"Kai Luk" sounds somewhat like a chicken dish or the body part of a chicken, depending on how one pronounces that, so I really hope someone in the forum would dissuade the author from going with that name.
I'm not sure how things are in Hong Kong today - in China, Chinese names tend to have two words, while Chinese folks outside China may also have three words (family name - one word, personal name - two words).
Common family names - Lee, Lim, Wong, Phang, etc.
Personal name - anything goes, really, although some people would ask a geomancer for "lucky names" for their children.
Usually it's family name first, then personal name. Any reversal of that is usually imposed by Westerners to conform to naming system in their media, or an effort by the person in question to fit in a Western society or context. Therefore, it is very unlikely that someone would deliberately call himself or herself "personal name, family name" in the company of fellow Chinese.
Family names are one word. Therefore, if the person's name is Wong Some Thing, his personal name is "Some Thing", not "Thing". Non-Chinese may call him "Wong", "Some", or "Thing" as a kind of affectation, his family members may call him "Ah Some" or "Ah Thing" or any variation ("Little Some", "Big Thing"), but it is unlikely that Chinese formal acquaintances or strangers will do the same. Unless they are insulting the poor guy in some way using slurs or puns built from his name, that is.
As for Japanese names, it's the same - family name first, then personal name. If the naming system is reversed, again it's either by Westerners to conform to the naming system in Western media or by the Japanese themselves in order to make Westerners feel less awkward. The Father of Japan is Tokugawa Ieyasu, not Ieyasu Tokugawa. It's Honda Tadakatsu, not Tadakatsu Honda. While it's common for close friends or family members to call one another using nicknames that sound nothing like the personal name, you rarely find family members calling one another using the family name (what's the point).
Now, Muslim names are trickier. There are no family names - you are identified by your personal name, followed by "son of your father" or "daughter of your father".
When it comes to peasants, commoners, and every day folks, for Abu bin Hamid, his personal name is Abu, "bin" means "son of", "Hamid" is the father. Osama bin Laden, therefore, means "Osama, son of Laden". Sons and daughters of the same man may give one the impression that "Laden" is a family name, it isn't. It's just, simply, the name of the father. "Binti" is used instead of "bin" for females. "Bin" and "binti", by the way, may be spelled differently depending on the country or region ("ben" is a common variation of "bin", especially in Western media), but the meaning remains the same. People who have no idea whom their fathers are, or converts, would call their father "Abdullah", the name of Prophet Muhammad's father. If you see, say, a Chinese whose name is Halim bin Abdullah, that means he's a convert and his Muslim name is Halim.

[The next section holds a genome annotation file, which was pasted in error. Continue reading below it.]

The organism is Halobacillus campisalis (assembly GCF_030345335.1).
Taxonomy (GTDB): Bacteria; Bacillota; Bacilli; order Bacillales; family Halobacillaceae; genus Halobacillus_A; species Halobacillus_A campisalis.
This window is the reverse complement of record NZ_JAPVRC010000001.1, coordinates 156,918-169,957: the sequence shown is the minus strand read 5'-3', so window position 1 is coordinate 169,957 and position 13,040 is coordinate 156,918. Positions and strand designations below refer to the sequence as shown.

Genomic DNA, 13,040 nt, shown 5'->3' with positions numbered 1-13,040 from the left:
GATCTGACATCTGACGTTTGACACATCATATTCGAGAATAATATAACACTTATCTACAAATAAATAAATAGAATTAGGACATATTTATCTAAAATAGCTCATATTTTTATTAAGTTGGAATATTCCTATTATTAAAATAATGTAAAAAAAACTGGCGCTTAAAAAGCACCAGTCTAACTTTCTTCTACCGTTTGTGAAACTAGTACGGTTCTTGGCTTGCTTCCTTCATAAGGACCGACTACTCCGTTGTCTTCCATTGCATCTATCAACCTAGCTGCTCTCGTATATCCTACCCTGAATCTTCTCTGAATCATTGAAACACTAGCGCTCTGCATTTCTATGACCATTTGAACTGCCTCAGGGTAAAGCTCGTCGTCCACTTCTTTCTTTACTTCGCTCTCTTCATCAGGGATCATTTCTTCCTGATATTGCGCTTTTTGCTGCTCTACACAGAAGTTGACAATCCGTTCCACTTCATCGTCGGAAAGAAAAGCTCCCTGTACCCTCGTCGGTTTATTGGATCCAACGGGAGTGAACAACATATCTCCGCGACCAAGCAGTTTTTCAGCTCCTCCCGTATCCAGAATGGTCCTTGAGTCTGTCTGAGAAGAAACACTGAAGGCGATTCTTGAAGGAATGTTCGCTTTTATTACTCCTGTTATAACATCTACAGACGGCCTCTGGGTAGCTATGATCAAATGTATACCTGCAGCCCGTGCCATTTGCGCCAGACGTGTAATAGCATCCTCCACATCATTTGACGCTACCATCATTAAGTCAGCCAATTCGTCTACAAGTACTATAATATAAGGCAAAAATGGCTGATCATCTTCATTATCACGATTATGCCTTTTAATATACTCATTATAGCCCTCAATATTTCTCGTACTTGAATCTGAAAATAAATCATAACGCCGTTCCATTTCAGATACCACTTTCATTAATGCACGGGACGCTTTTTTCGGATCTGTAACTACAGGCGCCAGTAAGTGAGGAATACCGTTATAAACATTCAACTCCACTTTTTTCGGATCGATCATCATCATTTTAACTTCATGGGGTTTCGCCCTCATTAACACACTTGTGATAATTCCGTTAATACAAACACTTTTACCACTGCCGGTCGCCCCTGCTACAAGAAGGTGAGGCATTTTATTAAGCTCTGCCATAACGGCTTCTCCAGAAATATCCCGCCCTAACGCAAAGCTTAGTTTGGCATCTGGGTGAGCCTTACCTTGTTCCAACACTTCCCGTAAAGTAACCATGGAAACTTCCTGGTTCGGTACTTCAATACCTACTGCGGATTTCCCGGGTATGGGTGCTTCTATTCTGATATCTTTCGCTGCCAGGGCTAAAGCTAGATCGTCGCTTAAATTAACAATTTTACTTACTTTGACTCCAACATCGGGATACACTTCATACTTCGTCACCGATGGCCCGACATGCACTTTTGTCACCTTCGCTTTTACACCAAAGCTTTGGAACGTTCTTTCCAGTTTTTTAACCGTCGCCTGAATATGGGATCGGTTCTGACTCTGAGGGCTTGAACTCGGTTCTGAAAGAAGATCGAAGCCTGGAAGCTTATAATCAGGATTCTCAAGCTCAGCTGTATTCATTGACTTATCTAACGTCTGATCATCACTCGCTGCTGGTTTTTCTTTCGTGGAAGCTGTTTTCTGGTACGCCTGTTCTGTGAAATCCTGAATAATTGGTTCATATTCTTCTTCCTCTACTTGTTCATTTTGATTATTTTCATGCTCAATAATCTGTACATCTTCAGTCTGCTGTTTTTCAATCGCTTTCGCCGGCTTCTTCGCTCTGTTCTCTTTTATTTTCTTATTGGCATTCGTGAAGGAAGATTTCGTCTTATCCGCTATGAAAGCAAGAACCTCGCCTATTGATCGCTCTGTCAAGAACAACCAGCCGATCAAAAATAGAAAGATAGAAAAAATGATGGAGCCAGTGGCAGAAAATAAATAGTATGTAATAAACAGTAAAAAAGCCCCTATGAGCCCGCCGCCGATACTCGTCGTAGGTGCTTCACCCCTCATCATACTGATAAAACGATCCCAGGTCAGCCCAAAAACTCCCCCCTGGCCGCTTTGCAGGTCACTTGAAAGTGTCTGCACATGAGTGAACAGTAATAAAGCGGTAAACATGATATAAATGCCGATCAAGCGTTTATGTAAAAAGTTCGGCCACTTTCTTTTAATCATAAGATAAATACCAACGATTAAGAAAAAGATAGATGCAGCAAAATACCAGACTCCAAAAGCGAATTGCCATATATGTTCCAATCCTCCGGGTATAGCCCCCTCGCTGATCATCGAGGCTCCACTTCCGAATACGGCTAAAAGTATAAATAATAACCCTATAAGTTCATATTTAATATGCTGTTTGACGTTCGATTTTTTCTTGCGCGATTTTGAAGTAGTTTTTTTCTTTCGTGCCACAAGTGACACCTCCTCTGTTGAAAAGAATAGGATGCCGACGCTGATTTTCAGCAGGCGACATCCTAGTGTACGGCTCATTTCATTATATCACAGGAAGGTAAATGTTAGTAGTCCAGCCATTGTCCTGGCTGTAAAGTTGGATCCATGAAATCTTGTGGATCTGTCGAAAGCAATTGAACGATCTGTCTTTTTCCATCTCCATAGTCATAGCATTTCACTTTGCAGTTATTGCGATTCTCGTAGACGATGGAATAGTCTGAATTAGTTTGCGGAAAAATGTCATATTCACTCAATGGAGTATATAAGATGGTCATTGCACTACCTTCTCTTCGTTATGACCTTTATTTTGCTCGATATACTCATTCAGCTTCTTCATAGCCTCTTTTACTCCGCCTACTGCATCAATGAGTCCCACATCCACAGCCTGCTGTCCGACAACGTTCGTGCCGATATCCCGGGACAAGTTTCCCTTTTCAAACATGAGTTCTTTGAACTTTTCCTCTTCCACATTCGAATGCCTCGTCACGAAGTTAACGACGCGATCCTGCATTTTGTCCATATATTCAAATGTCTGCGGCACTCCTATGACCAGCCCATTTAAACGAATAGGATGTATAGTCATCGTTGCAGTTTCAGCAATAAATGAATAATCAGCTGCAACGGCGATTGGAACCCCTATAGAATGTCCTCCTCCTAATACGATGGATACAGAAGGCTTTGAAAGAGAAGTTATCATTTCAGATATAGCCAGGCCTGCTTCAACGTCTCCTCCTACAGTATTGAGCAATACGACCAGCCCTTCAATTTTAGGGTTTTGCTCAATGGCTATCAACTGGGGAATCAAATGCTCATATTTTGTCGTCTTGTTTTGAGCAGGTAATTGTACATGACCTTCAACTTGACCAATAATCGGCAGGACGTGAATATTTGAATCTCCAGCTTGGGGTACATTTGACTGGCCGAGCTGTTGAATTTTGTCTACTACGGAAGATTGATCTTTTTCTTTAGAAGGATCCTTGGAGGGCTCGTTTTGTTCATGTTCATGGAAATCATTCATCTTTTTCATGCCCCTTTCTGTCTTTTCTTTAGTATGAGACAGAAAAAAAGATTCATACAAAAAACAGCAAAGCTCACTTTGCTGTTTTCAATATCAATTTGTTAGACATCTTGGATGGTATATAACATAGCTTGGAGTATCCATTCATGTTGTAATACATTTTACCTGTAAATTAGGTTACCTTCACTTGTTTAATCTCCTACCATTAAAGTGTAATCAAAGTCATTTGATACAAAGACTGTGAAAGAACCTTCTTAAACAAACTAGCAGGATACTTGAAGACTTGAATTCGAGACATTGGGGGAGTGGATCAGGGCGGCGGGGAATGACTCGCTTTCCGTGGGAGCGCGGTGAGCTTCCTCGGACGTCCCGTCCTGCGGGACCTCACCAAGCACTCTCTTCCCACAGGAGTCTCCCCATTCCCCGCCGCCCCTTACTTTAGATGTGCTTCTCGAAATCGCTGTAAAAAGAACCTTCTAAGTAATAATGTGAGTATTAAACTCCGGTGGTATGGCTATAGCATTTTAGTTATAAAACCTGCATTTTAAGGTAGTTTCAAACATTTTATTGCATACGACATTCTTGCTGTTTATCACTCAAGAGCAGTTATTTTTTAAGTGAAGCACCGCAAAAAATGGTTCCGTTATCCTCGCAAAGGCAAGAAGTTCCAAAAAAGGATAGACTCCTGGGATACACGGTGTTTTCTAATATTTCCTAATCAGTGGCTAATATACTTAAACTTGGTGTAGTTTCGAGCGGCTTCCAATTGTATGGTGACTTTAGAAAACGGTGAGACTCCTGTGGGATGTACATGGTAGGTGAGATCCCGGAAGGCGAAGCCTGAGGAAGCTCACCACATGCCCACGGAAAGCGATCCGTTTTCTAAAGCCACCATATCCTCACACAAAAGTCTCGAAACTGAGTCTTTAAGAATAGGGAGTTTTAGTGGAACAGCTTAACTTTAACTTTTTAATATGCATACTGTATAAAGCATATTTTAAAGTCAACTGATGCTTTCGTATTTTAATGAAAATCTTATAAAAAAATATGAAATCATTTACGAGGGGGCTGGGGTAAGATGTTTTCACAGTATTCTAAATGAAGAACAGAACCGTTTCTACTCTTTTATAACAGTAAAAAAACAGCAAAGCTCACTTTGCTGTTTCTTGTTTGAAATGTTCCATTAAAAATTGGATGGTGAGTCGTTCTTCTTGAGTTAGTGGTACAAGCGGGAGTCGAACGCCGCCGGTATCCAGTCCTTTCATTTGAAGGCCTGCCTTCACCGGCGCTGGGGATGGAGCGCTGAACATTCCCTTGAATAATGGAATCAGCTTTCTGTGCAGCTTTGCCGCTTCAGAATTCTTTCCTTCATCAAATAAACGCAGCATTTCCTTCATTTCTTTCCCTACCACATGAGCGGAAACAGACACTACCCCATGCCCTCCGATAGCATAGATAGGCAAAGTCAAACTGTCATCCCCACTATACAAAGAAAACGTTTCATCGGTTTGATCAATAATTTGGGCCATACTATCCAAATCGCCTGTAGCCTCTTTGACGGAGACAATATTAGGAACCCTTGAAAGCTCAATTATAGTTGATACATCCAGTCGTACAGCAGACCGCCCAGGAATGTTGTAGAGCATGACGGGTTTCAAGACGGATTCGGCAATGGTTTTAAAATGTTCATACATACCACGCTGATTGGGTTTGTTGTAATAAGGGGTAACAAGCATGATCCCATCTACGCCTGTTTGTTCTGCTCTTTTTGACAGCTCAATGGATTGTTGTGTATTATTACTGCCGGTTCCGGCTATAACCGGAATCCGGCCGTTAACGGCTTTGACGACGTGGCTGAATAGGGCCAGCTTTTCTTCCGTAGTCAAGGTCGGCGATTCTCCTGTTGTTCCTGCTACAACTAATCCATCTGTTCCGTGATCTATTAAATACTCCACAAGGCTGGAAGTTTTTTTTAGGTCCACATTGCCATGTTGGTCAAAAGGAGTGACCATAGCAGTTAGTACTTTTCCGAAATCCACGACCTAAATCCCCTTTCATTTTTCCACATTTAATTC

For members of the ruling classes, the naming system gets more ornate. "Ibni" is used instead of "bin" and "binti". And the deceased father may get a prefix, "al-Marhum" or a variation of this spelling, which is a way of addressing the fact that the man is, you know, dead. Members of the royalty have long names, most of them titles and flowery courtesy prefixes to show how better they are than everyone else. Sultan Sarafuddin Idris Shah ibni al-marhum Sultan Salahuddin Abdul Aziz Shah - quick, can you figure out his name? Sultan shows that he's royalty, and his personal name is the mouthful Sarafuddin Idris Shah. His father was deceased, the previous sultan whose personal name was Salahuddin Abdul Aziz Shah.
And, unlike what Harlequin Mills & Boon would like to believe, you can't toss "al", "as", and other prefixes all over the place for a sheikh's name. "Al" means "the", but it is used in many different manner. When tagged to a name, it indicates that "so and so is from this man's family". So, "Adam al-Hamdan" means "Adam, from Hamdan's family". Or, if the "al" is tagged to a place - "Muad al-Iraq", it just says "Muad from Iraq". "Al" can also be tagged to a profession, etc. Therefore, a name with "al" is usually affectionate in nature or a nickname, rarely used in a formal setting unless there are many people with the same name and the fellow wants to differentiate himself, heh. "Al" is sometimes spelled as "el". An author who uses both "al" and "el" in a single name for her characters is usually confused.
Now, note that all these rules apply to MUSLIMS. It is possible that a Middle-eastern tribe practice a different culture or religion and therefore have different name systems. Islam is a religion that imposes its own set of acceptable name system, and Muslims usually follow these rules. If you are a Harlequin Mills & Boon author and you don't want to waste time doing research for your sheikh book, then don't have the characters mutter "Allah!" left and right.